The BBC Gay Britannia programming indicates how much the culture of media and entertainment has been the subject of this cultural transformation. But that transformation now reaches into many other areas of society via an assimilation of a genuine concern for the rights of LGBTQ+ persons to a cultural transformation that, on the part of most people, is quite inadvertent and unrecognised.

It would be naïve to think that this does not have its effect on Catholics, who, in the workplace and elsewhere, will find it difficult to maintain a resistance to a cultural transformation they do not support whilst at the same time acknowledging the rights as persons of those who live according to a lifestyle that is different than their own.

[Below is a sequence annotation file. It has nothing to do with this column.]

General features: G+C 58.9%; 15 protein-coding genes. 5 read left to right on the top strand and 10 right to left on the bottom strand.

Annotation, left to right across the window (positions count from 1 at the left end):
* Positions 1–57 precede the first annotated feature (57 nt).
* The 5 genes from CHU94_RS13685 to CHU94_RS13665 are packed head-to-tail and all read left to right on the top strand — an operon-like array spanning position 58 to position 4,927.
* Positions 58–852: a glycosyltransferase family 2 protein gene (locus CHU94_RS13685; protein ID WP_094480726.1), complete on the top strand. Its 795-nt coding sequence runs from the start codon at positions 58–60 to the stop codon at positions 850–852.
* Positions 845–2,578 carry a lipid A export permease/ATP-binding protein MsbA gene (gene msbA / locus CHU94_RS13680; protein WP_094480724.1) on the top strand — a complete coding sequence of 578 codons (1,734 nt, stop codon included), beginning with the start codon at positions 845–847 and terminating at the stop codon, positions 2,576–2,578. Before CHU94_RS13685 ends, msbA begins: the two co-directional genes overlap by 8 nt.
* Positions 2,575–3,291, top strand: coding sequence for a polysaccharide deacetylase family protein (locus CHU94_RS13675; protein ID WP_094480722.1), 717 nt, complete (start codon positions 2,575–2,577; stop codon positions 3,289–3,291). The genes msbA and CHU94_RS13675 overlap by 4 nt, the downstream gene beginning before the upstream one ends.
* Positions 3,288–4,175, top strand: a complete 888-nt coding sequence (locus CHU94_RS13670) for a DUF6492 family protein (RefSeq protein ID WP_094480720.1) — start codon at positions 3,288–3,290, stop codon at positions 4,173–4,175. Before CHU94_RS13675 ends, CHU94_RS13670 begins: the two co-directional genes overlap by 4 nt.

In this context, it is worthwhile for Catholics to recall some considerations of the Sacred Congregation for the Doctrine of the Faith, and to measure our current experience against them. The considerations refer to an earlier letter from the Congregation on the pastoral care of homosexual persons. The considerations are limited to considerations of sexual orientation (they were published as long ago as 1992), though they nevertheless do have some application to the wider LGBTQ+ context.
6. “She (the Church) is also aware that the view that homosexual activity is equivalent to or as acceptable as the sexual expression of conjugal love has a direct impact on society's understanding of the nature and rights of the family and puts them in jeopardy” (no. 9).